Congressional hearings are supposed to be opportunities for congressional committees to collect and analyze information in the early stages of their legislative policymaking, so that they can make informed decisions about whether to pursue legislation. In theory, witnesses with different perspectives and points of view are brought before the committee and questioned by members of Congress in order to gain better insight into the issues. However, in practice, that is not usually how it works.
Case in point: last week's hearing held by the House Energy and Commerce Subcommittee on Health examining federal regulation of mobile medical apps and other health software. At the Nov. 19 hearing, a panel of industry witnesses with similar agendas testified in support of the SOFTWARE Act and urged Congress to pass the proposed legislation, which seeks to limit the FDA's authority to regulate mobile medical apps and other software that function as medical devices.
Not surprisingly, some of these witnesses are affiliated with the Bipartisan Policy Center (BPC), the organization that proposed three software categories in an early 2013 report that mirror those outlined in the SOFTWARE Act. "This legislation, similar to BPC's recommendations, identifies three categories of health IT based on levels of risk, including medical software, which constitutes the highest level of risk; clinical software, which is used to inform care delivery, such as electronic health records; and health software, such as software used for administrative or population health purposes," states a BPC press release issued last month in support of the SOFTWARE Act. Coincidence? I think not.
Conspicuously absent from the witness list at last week's hearing (other than Robert Jarrin, Qualcomm's Senior Director of Government Affairs) were voices of dissent from industry who might have testified against passage of the SOFTWARE Act. Personally, I would liked to have seen Bradley Merrill Thompson, general counsel for both the Clinical Decision Support Coalition and mHealth Regulatory Coalition, included in the panel of witnesses representing industry.
Thompson, who has been an outspoken critic of the SOFTWARE Act, contacted the committee's staff and inquired whether the organizations he represents could testify at the hearing. However, Thompson was rebuffed by committee staffers who said they had enough witnesses. So, he filed written comments to be included as part of the record. But, they were not accepted by the committee. It should be noted, however, that a whole host of industry letters supporting the SOFTWARE Act were entered into the record at the hearing.
Nevertheless, it's important to hear Thompson's arguments against the SOFTWARE Act. The day before the hearing Thompson sent a letter to the committee on behalf of the mHealth Regulatory Coalition arguing that the "fundamental design of the legislation, that is parsing health information technology into three separate categories--medical, clinical and health software--is misdirected" and "we do not see a clear, conceptual distinction between medical device software and clinical software that will last into the future."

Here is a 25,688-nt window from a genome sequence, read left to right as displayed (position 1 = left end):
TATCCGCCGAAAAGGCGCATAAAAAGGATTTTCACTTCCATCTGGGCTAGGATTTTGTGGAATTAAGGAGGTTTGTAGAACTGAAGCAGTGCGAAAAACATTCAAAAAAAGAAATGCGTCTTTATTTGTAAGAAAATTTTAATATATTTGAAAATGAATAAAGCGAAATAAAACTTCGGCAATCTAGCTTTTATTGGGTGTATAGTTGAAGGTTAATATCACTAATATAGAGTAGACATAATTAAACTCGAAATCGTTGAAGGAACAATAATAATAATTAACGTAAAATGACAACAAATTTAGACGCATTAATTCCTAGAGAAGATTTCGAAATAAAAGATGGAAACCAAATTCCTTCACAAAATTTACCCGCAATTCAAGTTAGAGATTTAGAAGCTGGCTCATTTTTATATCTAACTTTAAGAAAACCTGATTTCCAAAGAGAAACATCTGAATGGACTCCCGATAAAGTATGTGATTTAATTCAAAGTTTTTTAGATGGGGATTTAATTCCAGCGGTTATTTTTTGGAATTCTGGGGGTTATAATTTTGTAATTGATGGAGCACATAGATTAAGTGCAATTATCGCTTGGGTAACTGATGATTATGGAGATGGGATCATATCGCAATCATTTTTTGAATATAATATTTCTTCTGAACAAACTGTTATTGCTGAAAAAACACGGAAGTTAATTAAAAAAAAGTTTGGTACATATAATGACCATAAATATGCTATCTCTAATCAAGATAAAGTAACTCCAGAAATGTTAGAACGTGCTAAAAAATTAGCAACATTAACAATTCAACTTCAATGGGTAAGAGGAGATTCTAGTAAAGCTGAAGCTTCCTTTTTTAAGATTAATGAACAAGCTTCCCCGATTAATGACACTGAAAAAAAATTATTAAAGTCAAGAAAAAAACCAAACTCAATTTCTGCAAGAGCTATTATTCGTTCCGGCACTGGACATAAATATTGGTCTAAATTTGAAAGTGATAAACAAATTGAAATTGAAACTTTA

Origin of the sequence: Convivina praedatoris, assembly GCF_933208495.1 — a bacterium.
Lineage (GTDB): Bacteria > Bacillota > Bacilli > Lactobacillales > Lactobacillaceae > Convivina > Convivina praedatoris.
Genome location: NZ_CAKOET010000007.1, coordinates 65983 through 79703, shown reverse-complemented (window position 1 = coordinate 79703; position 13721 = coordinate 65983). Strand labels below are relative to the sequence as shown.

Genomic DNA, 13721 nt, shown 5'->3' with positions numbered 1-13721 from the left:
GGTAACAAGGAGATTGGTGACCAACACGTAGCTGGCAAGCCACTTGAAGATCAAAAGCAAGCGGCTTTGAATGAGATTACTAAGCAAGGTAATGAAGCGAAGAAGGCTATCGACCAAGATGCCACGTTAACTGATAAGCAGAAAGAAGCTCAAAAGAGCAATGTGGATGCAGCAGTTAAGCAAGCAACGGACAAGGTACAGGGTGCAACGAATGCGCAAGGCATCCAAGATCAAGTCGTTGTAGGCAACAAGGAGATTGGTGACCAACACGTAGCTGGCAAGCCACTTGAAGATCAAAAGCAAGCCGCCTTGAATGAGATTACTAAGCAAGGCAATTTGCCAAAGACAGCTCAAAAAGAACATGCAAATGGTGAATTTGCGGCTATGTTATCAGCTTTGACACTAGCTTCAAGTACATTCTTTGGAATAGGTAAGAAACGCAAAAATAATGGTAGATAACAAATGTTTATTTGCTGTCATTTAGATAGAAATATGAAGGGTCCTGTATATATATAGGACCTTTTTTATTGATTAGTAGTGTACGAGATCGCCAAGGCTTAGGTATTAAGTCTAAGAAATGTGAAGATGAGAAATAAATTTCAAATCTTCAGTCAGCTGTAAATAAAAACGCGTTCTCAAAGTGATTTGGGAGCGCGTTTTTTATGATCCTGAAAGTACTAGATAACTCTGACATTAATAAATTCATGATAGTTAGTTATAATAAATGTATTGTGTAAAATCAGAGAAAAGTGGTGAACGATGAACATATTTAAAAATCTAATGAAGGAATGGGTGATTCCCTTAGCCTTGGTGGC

At the same time, Thompson sent a letter to the committee on behalf of the Clinical Decision Support Coalition asserting that "it seems inconsistent for Congress to move forward with legislation to address the regulation of [clinical decision support software]," when a FDASIA-mandated report to Congress on a risk-based regulatory framework for health IT (including clinical decision support software, which was not addressed by the FDA's final guidance on mobile medical apps) is expected in early 2014.
"We do not understand why Congress, after directing this work to be done, would proceed with the SOFTWARE bill now, before the FDASIA process is complete," he wrote. "We think it is important to first hear what the federal experts on health information technology recommend before proceeding to develop legislation."
Moreover, as Thompson points out, the SOFTWARE Act runs contrary to the recommendations of the FDASIA advisory committee in regulating high-risk clinical decision support apps such as computer-aided diagnosis. "The proposed legislation's category of 'clinical software' casts its net too widely, and therefore removes from FDA regulation some software and hardware that really should not be removed," he wrote to the committee.
The FDA has long had a role in overseeing software apps that meet the definition of a medical device. Now, some members of Congress would like to severely limit the agency's ability to apply discretionary regulatory oversight to certain apps, regardless of the risks to patient safety. It's time for Congress to take a step back from its efforts to push through the SOFTWARE Act and give the FDA, working with the FCC and ONC, the opportunity to report its comprehensive strategy for regulating health IT including clinical decision support software. - Greg (@Slabodkin)